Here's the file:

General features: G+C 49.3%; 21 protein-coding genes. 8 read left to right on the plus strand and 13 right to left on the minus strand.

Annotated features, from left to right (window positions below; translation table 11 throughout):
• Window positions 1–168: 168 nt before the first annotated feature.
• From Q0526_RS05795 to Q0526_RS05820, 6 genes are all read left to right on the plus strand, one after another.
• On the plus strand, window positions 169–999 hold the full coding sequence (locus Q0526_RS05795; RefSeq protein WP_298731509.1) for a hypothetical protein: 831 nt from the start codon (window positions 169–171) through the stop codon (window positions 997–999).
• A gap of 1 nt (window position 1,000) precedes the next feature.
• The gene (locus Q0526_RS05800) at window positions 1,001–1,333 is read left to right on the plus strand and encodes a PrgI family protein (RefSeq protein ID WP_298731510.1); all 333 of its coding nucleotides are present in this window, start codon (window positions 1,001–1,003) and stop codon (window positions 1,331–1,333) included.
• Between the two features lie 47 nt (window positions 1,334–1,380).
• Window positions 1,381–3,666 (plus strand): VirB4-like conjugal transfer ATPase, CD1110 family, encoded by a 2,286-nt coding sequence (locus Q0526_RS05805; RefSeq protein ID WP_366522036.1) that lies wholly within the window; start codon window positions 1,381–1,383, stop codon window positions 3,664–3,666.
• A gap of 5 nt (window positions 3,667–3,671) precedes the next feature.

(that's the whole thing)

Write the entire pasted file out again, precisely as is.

General features: G+C 49.3%; 21 protein-coding genes. 8 read left to right on the plus strand and 13 right to left on the minus strand.

Annotated features, from left to right (window positions below; translation table 11 throughout):
• Window positions 1–168: 168 nt before the first annotated feature.
• From Q0526_RS05795 to Q0526_RS05820, 6 genes are all read left to right on the plus strand, one after another.
• On the plus strand, window positions 169–999 hold the full coding sequence (locus Q0526_RS05795; RefSeq protein WP_298731509.1) for a hypothetical protein: 831 nt from the start codon (window positions 169–171) through the stop codon (window positions 997–999).
• A gap of 1 nt (window position 1,000) precedes the next feature.
• The gene (locus Q0526_RS05800) at window positions 1,001–1,333 is read left to right on the plus strand and encodes a PrgI family protein (RefSeq protein ID WP_298731510.1); all 333 of its coding nucleotides are present in this window, start codon (window positions 1,001–1,003) and stop codon (window positions 1,331–1,333) included.
• Between the two features lie 47 nt (window positions 1,334–1,380).
• Window positions 1,381–3,666 (plus strand): VirB4-like conjugal transfer ATPase, CD1110 family, encoded by a 2,286-nt coding sequence (locus Q0526_RS05805; RefSeq protein ID WP_366522036.1) that lies wholly within the window; start codon window positions 1,381–1,383, stop codon window positions 3,664–3,666.
• A gap of 5 nt (window positions 3,667–3,671) precedes the next feature.